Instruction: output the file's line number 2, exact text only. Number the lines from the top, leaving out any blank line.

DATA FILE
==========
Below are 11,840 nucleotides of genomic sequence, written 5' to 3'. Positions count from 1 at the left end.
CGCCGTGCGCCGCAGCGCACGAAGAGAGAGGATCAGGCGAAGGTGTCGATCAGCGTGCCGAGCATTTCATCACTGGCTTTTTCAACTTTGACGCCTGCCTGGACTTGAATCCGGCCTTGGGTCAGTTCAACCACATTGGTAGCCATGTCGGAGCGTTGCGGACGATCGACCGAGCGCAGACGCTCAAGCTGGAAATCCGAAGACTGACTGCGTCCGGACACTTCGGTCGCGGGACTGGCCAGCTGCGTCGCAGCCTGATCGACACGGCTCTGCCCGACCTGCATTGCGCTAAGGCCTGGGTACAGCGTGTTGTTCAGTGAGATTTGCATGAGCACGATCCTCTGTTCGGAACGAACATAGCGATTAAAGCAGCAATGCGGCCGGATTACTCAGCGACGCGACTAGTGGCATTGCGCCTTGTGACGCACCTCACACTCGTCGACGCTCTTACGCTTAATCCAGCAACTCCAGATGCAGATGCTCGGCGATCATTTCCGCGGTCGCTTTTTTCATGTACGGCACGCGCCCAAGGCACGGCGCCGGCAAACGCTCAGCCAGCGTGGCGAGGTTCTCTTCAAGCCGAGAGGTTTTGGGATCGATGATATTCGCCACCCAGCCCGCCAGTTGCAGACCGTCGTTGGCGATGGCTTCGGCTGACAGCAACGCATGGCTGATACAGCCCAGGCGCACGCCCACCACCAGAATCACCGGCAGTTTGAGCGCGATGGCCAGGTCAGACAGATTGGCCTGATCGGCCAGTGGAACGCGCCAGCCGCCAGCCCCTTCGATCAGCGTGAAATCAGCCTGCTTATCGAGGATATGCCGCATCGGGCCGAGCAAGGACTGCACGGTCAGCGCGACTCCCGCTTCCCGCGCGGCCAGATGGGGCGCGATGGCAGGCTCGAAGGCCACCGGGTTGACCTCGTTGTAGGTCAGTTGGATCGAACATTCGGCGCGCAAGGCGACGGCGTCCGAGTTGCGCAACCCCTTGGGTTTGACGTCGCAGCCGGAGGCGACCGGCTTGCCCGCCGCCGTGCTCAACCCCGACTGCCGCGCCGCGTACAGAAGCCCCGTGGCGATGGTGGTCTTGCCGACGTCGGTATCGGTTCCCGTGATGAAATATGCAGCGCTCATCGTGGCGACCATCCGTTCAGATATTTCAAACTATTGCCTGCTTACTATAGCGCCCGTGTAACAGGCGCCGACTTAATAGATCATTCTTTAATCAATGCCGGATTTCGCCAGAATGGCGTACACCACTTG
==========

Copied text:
CGCCGTGCGCCGCAGCGCACGAAGAGAGAGGATCAGGCGAAGGTGTCGATCAGCGTGCCGAGCATTTCATCACTGGCTTTTTCAACTTTGACGCCTGCCTGGACTTGAATCCGGCCTTGGGTCAGTTCAACCACATTGGTAGCCATGTCGGAGCGTTGCGGACGATCGACCGAGCGCAGACGCTCAAGCTGGAAATCCGAAGACTGACTGCGTCCGGACACTTCGGTCGCGGGACTGGCCAGCTGCGTCGCAGCCTGATCGACACGGCTCTGCCCGACCTGCATTGCGCTAAGGCCTGGGTACAGCGTGTTGTTCAGTGAGATTTGCATGAGCACGATCCTCTGTTCGGAACGAACATAGCGATTAAAGCAGCAATGCGGCCGGATTACTCAGCGACGCGACTAGTGGCATTGCGCCTTGTGACGCACCTCACACTCGTCGACGCTCTTACGCTTAATCCAGCAACTCCAGATGCAGATGCTCGGCGATCATTTCCGCGGTCGCTTTTTTCATGTACGGCACGCGCCCAAGGCACGGCGCCGGCAAACGCTCAGCCAGCGTGGCGAGGTTCTCTTCAAGCCGAGAGGTTTTGGGATCGATGATATTCGCCACCCAGCCCGCCAGTTGCAGACCGTCGTTGGCGATGGCTTCGGCTGACAGCAACGCATGGCTGATACAGCCCAGGCGCACGCCCACCACCAGAATCACCGGCAGTTTGAGCGCGATGGCCAGGTCAGACAGATTGGCCTGATCGGCCAGTGGAACGCGCCAGCCGCCAGCCCCTTCGATCAGCGTGAAATCAGCCTGCTTATCGAGGATATGCCGCATCGGGCCGAGCAAGGACTGCACGGTCAGCGCGACTCCCGCTTCCCGCGCGGCCAGATGGGGCGCGATGGCAGGCTCGAAGGCCACCGGGTTGACCTCGTTGTAGGTCAGTTGGATCGAACATTCGGCGCGCAAGGCGACGGCGTCCGAGTTGCGCAACCCCTTGGGTTTGACGTCGCAGCCGGAGGCGACCGGCTTGCCCGCCGCCGTGCTCAACCCCGACTGCCGCGCCGCGTACAGAAGCCCCGTGGCGATGGTGGTCTTGCCGACGTCGGTATCGGTTCCCGTGATGAAATATGCAGCGCTCATCGTGGCGACCATCCGTTCAGATATTTCAAACTATTGCCTGCTTACTATAGCGCCCGTGTAACAGGCGCCGACTTAATAGATCATTCTTTAATCAATGCCGGATTTCGCCAGAATGGCGTACACCACTTG